Non-Conventional Trademarks


The so-called non-conventional trademarks are in demand as a result of the legislative reform based on the European Union Directive (Article 3(3) EUTMIR 2018/626 Due to the fact that Spain transposed this Directive, the Spanish Patent and Trademark Office (SPTO) is examining colors, holograms, pattern trademarks, multimedia trademarks, among others (since it is not a limited list).

This new regulation has paved the way for the protection of trademarks deemed non-conventional, encouraging innovation and the development of creative strategies in the business sphere.

This reform has provided Spanish companies with fertile ground for creativity and differentiation in the marketplace. Sound marks such as advertising jingles or distinctive melodies can now be effectively registered and protected, thus giving them strategic value and a competitive advantage.

The characteristic smells of certain products or establishments, such as perfumeries or restaurants, can also be considered as registrable trademarks. This has led to greater investment in the development of unique and recognizable fragrances, allowing companies to build an identitary connection with their customers.

In this regard, non-conventional trademarks have recently been granted and denied at the Spanish Patent and Trademark Office.

Trademarks that have been granted? For example, the BIC pen mark as a three-dimensional mark. This granted trademark is under appeal as it is considered sufficiently distinctive.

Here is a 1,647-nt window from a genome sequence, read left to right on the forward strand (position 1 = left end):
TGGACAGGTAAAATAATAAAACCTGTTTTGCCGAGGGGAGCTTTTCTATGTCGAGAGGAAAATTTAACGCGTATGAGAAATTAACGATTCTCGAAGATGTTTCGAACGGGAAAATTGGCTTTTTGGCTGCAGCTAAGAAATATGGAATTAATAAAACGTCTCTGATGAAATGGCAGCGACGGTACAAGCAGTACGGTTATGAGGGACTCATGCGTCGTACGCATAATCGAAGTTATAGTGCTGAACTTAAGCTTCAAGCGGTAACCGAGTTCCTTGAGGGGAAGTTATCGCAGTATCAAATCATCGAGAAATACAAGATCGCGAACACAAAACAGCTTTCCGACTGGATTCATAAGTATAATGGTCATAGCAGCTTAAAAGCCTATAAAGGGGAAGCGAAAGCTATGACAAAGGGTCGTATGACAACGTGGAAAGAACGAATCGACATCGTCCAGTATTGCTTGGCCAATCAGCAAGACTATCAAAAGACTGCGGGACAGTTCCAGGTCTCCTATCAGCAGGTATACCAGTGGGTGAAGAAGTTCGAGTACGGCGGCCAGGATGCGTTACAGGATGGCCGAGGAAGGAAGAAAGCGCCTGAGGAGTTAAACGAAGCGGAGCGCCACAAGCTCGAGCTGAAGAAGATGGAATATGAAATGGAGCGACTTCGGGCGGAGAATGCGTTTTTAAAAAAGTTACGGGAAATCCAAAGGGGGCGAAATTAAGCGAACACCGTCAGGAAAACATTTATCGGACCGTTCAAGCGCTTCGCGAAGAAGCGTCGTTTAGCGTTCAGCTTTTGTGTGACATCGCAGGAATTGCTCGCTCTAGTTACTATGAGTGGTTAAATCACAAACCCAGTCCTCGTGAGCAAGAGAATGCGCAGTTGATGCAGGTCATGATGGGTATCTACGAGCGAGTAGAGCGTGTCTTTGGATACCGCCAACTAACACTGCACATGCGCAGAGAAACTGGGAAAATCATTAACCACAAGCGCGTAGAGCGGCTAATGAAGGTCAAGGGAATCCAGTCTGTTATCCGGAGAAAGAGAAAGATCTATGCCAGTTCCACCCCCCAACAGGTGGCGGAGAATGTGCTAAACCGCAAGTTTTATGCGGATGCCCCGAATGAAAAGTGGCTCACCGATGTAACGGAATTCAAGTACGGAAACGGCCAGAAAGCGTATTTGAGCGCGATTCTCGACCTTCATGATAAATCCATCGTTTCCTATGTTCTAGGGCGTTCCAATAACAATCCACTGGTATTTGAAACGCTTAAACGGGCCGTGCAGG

Yet another non-conventional trademark granted at the SPTO, sound type, is "MERCADONA MERCADONA MERCADONA MERCADONA MERCADONA MERCADONA MERCADONA". This is the well-known jingle of the Mercadona grocery chain, the sound of which is automatically associated with the trademark and its services.

What about refused trademarks? On the other hand, the SPTO has refused the characteristic lilac color of CABIFY's trademark.


What are the criteria justifying this restriction? Lack of distinctiveness due to the type of products applied for, on the grounds that the consumer does not identify the trademark with a distinctive feature.

Faced with the difficulties in obtaining these registrations, it is necessary to strategize carefully both at the registration and marketing stages so that the use that is made can be used to prove acquired distinctiveness. The protection of trademarks as they are being used is essential to demonstrate distinctiveness unequivocally.

Elia Sugrañes

Lawyer. Spanish Patent and Trademark Attorney.

European Union Trademark and Designs Attorney.

Managing Director. Principle partner.